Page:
In fact, this is quite complicated. Ethereum contracts cannot by themselves start or initiate a transaction at a particular point in time.
You have two options to solve this problem: External calls or a withdraw pattern, see below.
At the start of every transaction or chain of transactions (i.e. contracts calling other contracts or sending Ether to other contracts) there needs to be an initial external call by a regular account.
So if you want your contract to send Ether to a predefined address within a particular time window, either you or someone else needs to start this transaction. If you don't want to do it yourself or you are looking for some automated approach, you may want to check out services such as Ethereum Alarm Clock. It is currently working on mainnet. You could also set up a cron job on your own server that starts the transaction if you don't want to use EAC.
Still, bottom line is: You will always need a trusted third party or service that is external to the Ethereum blockchain for scheduled function executions.
Withdraw Pattern Alternative
As an alternative, you could offer the beneficiary of your contract that she or he is allowed to withdraw funds from the contract if a particular point in time is reached:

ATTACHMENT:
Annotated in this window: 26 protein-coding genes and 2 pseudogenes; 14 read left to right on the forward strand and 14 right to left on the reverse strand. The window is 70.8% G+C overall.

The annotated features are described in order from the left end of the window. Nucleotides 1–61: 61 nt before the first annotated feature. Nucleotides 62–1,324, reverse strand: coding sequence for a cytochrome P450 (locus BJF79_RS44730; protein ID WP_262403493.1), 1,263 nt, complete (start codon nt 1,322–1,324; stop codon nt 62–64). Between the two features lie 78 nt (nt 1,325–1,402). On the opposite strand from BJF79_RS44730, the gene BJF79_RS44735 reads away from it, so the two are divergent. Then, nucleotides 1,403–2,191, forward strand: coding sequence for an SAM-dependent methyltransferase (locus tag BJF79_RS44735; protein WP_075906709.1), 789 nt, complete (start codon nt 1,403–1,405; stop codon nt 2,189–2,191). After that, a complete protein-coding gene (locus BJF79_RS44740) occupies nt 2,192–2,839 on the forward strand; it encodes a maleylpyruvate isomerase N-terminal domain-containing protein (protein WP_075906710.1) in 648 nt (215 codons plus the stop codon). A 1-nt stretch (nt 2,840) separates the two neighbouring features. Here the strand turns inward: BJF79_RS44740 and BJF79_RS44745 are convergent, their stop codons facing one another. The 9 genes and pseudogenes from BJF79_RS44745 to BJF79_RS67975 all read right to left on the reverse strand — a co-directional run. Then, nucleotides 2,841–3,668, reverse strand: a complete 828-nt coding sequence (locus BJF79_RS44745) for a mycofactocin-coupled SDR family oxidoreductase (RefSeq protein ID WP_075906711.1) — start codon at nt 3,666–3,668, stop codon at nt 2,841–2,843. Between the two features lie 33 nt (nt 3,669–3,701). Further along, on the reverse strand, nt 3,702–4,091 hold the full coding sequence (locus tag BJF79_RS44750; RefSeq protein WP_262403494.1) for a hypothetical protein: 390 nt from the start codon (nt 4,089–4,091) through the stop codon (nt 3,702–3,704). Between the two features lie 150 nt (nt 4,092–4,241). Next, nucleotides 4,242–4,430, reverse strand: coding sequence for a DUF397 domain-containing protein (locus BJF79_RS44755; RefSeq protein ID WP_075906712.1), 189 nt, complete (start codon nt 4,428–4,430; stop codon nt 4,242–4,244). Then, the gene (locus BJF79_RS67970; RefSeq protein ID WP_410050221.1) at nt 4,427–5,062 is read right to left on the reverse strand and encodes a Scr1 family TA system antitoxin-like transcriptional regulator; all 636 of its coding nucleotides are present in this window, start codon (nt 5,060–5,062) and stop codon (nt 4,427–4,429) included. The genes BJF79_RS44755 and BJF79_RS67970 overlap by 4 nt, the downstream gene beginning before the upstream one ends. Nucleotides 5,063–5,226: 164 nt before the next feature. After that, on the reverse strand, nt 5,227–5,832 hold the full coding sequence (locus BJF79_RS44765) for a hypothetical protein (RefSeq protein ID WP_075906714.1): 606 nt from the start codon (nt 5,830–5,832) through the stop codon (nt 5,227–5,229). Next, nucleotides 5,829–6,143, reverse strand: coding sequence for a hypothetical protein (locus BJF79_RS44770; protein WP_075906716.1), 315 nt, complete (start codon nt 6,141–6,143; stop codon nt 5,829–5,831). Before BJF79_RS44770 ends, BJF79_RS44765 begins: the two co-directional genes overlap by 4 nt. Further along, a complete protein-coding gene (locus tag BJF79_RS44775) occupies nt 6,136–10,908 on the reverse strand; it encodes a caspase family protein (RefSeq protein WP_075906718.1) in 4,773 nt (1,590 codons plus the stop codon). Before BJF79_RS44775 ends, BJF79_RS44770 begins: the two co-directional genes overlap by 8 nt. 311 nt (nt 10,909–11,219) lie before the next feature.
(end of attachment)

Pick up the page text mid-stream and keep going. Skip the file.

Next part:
pragma solidity ^0.6.0;
// money can only be withdrawn if time has come
require(block.timestamp > timeHasCome);
// money can only be withdrawn by beneficiary
require(msg.sender == beneficiary);
// make sure beneficiary can only withdraw once
// by deleting his address from the contract's memory
beneficiary = address(0);
// finally send the funds
(bool success, ) = msg.sender.call.value(predefinedAmount)(""); // This forwards all available gas
require(success, "Transfer failed."); // Return value is checked
beneficiary is allowed to withdraw
predefinedAmount once by calling the
withdraw function of your contract.
block.timestamp is the time of block creation and is set by the miner. Please note that
block.timestamp can be manipulated within a couple of seconds, so its usage is safe only if you operate on timescales such as hours or days.